Working for yourself

4.31 million people in the UK were self-employed* in April-June 2023 according to the ONS, enjoying the freedom to determine their own goals, working conditions, hours and salary. 

Many of us aspire to the dream of 'being your own boss', but what does working for yourself really entail - is it the right choice for you?

Working for yourself broadly means running your own operation to earn money and largely being in charge of what you do - and how you do it.  You could do this on your own or with others, from premises, your home or even a vehicle - and the products or services that you provide could be new, different or the same as those already on offer.

When considering what you could do, think about your passions, interests, skills and the resources you have available, as well as the gap or niche that your idea would fill. (You'll likely want to not be directly competing with lots of established businesses, at least when you start out)

Working for yourself could give you the freedom, flexibility and reward that you want.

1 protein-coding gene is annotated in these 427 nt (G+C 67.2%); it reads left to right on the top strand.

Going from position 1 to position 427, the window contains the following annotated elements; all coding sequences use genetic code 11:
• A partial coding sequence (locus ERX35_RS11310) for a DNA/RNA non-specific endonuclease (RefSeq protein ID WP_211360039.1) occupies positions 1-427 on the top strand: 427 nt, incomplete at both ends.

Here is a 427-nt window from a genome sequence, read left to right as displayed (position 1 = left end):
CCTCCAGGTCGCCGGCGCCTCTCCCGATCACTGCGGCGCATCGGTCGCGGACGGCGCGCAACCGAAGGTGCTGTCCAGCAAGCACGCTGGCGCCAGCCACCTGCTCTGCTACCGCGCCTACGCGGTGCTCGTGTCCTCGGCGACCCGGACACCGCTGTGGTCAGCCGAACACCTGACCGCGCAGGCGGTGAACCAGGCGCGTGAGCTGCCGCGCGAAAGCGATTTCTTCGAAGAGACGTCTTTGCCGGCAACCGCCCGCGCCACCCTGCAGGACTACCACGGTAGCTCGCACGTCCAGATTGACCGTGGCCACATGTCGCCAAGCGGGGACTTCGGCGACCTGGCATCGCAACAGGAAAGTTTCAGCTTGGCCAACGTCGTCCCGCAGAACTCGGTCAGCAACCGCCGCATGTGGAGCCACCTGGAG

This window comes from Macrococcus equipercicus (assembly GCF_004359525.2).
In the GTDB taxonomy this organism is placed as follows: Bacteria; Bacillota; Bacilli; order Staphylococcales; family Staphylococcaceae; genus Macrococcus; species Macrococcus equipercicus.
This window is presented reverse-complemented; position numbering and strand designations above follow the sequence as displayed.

What does being self-employed mean?

  • If you run your own business, working as an individual, for yourself, this means that you're 'self-employed'*
  • If the above is true, then you're also classed as a sole trader, as far as HM Revenue and Customs (HMRC) are concerned (Whether you've told them or not!)
  • In order to register as a sole trader, you need to inform the HMRC and file a Self Assessment tax return every year
  • Sole traders don't have to work on their own and can hire help, as long as they remain the sole owner / controller of the business or venture

Being a self employed sole trader is probably the simplest and quickest route to working for yourself.  Sole traders need to keep business and expense records, fill out an annual self assessment for tax, plus pay income tax and national insurance.  (There are slightly different tax implications if you intend to contract your services to the construction industry)

Sole traders typically enjoy more control, less admin and fewer costs than other types of business owner, but they have to accept unlimited liability, meaning that your personal property or belongings could be at risk from your creditors if your business falls into debt.

Some examples of potential sole trader self-employment include:

Did you know?

Being a sole trader isn't the only way to structure a business. MENTA offers free business start up training for people looking to work for themselves in Norfolk and Suffolk, including information on how to register yourself and which types of company might be suitable.